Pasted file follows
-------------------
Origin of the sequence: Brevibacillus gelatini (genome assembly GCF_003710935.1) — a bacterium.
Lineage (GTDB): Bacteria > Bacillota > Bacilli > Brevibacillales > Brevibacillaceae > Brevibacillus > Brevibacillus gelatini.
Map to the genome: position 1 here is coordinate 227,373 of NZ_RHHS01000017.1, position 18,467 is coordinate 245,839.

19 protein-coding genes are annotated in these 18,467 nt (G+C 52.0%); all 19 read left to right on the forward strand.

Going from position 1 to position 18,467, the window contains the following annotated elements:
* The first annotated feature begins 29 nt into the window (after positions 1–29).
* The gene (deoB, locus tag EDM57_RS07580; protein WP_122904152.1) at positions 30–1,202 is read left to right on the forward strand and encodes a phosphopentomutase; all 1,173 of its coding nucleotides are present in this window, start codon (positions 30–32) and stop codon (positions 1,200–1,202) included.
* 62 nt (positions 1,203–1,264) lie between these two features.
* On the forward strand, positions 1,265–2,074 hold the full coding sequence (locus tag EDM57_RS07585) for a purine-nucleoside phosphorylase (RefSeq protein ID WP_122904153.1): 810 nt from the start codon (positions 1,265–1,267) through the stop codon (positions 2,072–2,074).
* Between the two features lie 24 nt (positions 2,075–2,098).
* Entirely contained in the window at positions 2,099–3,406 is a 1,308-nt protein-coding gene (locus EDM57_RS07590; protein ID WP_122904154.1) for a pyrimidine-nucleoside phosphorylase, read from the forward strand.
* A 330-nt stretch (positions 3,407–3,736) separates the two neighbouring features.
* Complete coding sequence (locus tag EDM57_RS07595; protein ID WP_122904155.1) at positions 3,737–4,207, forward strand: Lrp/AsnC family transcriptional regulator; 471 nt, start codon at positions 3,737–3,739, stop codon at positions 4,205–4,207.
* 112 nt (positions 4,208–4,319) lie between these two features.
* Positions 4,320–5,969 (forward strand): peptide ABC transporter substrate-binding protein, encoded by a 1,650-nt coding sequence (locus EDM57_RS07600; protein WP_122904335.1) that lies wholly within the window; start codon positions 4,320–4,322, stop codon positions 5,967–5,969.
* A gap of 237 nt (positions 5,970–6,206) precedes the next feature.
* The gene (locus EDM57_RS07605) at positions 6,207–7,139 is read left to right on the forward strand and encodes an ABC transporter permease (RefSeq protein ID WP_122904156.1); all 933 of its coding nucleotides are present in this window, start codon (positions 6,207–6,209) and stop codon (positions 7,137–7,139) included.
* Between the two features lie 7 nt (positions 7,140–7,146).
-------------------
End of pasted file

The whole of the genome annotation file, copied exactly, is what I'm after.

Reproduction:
Origin of the sequence: Brevibacillus gelatini (genome assembly GCF_003710935.1) — a bacterium.
Lineage (GTDB): Bacteria > Bacillota > Bacilli > Brevibacillales > Brevibacillaceae > Brevibacillus > Brevibacillus gelatini.
Map to the genome: position 1 here is coordinate 227,373 of NZ_RHHS01000017.1, position 18,467 is coordinate 245,839.

19 protein-coding genes are annotated in these 18,467 nt (G+C 52.0%); all 19 read left to right on the forward strand.

Going from position 1 to position 18,467, the window contains the following annotated elements:
* The first annotated feature begins 29 nt into the window (after positions 1–29).
* The gene (deoB, locus tag EDM57_RS07580; protein WP_122904152.1) at positions 30–1,202 is read left to right on the forward strand and encodes a phosphopentomutase; all 1,173 of its coding nucleotides are present in this window, start codon (positions 30–32) and stop codon (positions 1,200–1,202) included.
* 62 nt (positions 1,203–1,264) lie between these two features.
* On the forward strand, positions 1,265–2,074 hold the full coding sequence (locus tag EDM57_RS07585) for a purine-nucleoside phosphorylase (RefSeq protein ID WP_122904153.1): 810 nt from the start codon (positions 1,265–1,267) through the stop codon (positions 2,072–2,074).
* Between the two features lie 24 nt (positions 2,075–2,098).
* Entirely contained in the window at positions 2,099–3,406 is a 1,308-nt protein-coding gene (locus EDM57_RS07590; protein ID WP_122904154.1) for a pyrimidine-nucleoside phosphorylase, read from the forward strand.
* A 330-nt stretch (positions 3,407–3,736) separates the two neighbouring features.
* Complete coding sequence (locus tag EDM57_RS07595; protein ID WP_122904155.1) at positions 3,737–4,207, forward strand: Lrp/AsnC family transcriptional regulator; 471 nt, start codon at positions 3,737–3,739, stop codon at positions 4,205–4,207.
* 112 nt (positions 4,208–4,319) lie between these two features.
* Positions 4,320–5,969 (forward strand): peptide ABC transporter substrate-binding protein, encoded by a 1,650-nt coding sequence (locus EDM57_RS07600; protein WP_122904335.1) that lies wholly within the window; start codon positions 4,320–4,322, stop codon positions 5,967–5,969.
* A gap of 237 nt (positions 5,970–6,206) precedes the next feature.
* The gene (locus EDM57_RS07605) at positions 6,207–7,139 is read left to right on the forward strand and encodes an ABC transporter permease (RefSeq protein ID WP_122904156.1); all 933 of its coding nucleotides are present in this window, start codon (positions 6,207–6,209) and stop codon (positions 7,137–7,139) included.
* Between the two features lie 7 nt (positions 7,140–7,146).